Climate change – why we need to rekindle our focus on this wicked problem

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Climate change struggles to stay at the top of the news agenda. COVID-19, the war in Ukraine, the Queen’s Jubilee and the cost-of-living crisis are understandably taking our attention. But this year’s World Environment Day is a timely reminder that climate change continues to be the most pressing existential threat to our planet.

Just over a year ago I wrote an article on how best to tackle a problem as wicked as climate change, it requires something more than just a news headline – it takes coherence and wisdom. Fundamentally, we must recognise the characteristics of a wicked problem and develop solutions that are similarly multi-dimensional, agile and integrated.

In my book, Wicked & Wise, co-authored with Ken Wilber, I outlined the approach we need to take to address the issue of climate change in a chapter dedicated to the topic. In this blog, I want to focus on what practical steps we can take, as individuals who may feel powerless in the face of such enormous challenge.

It can be helpful to look at such complex issues through the ‘I, WE and IT’ perspectives. It reminds us that we are both part of the problem and part of the solution. It helps us acknowledge that while we can’t fix everything on our own, we can do something positive to affect change.

As my colleague, Alan Littlefield, wrote recently, everything starts with the ‘I’ perspective – the individual choices we make. The choices we make change the culture that ‘WE’ experience and that ultimately drives government and business to act and do something about ‘IT’. Governments are reactive and they tend to respond to the culture and collective pressures of the electorate. We, as individuals, and we in our organisations, do have some power.

This means starting by looking at the individual choices we make. The UN Environment Programme has some great suggestions for steps that we can take as individuals. And we can put pressure on key influencers, like politicians, too. Our voices matter and the more we speak up, the greater the chances of those big actions to address global warming being taken.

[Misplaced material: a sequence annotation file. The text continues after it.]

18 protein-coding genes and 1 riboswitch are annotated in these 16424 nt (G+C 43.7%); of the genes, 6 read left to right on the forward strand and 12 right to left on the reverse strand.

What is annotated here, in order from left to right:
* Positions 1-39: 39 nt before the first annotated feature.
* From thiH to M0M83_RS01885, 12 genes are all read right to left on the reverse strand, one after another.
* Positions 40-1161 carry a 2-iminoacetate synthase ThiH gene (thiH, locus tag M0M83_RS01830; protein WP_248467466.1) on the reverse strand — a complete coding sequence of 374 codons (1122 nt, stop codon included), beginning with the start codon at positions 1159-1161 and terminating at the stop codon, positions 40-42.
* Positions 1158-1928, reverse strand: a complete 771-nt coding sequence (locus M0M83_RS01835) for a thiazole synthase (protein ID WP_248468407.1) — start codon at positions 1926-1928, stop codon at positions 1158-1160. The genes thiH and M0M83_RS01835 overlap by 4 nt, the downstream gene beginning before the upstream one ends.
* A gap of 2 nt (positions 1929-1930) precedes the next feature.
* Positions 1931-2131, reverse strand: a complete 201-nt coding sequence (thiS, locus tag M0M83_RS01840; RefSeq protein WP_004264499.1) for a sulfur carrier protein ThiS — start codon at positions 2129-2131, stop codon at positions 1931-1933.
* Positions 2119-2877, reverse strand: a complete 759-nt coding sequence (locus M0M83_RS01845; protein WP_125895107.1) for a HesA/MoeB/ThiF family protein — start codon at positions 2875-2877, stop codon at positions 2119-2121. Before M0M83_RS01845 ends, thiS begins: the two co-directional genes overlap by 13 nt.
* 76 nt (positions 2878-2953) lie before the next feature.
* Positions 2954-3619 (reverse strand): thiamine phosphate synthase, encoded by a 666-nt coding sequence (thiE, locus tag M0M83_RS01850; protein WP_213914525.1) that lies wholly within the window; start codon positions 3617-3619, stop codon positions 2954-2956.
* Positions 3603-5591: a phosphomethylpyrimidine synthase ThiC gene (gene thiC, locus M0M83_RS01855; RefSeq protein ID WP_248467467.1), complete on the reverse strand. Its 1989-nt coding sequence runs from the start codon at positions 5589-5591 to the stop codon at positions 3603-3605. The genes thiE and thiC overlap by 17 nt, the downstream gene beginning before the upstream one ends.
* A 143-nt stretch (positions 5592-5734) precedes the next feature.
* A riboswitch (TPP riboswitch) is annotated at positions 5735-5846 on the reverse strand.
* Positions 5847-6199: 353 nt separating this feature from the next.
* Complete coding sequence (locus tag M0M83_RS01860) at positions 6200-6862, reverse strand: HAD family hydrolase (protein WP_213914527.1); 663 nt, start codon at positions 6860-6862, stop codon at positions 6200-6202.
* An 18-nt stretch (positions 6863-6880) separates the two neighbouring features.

But it all starts with ‘I’. My guidance would be to start with simply starting to look at your choices and how you can better support climate change activism as a consumer. Start with something simple, reducing your plastic waste. Everything we buy has an environmental footprint, the next time you do a food shop try not to rush, take your time and try to choose items that exist outside of plastic. It’ll be harder than you think, we’ve become accustomed to everything being wrapped in plastic, including fruit that has some protection, like bananas, apples, avocados, oranges etc . This simple observation will help you see the scale of the problem we are facing and how we each need to adapt and change our behaviour to better support our planet. By being more informed as a consumer you can start to have an impact.

Change does not need to feel overwhelming. Simply reading this blog has helped you become more aware of what you (and I) can do, and when governments and business (WE) work together with coherence and wisdom, I am hopeful that we will be able to address the wicked problem of climate change (IT).

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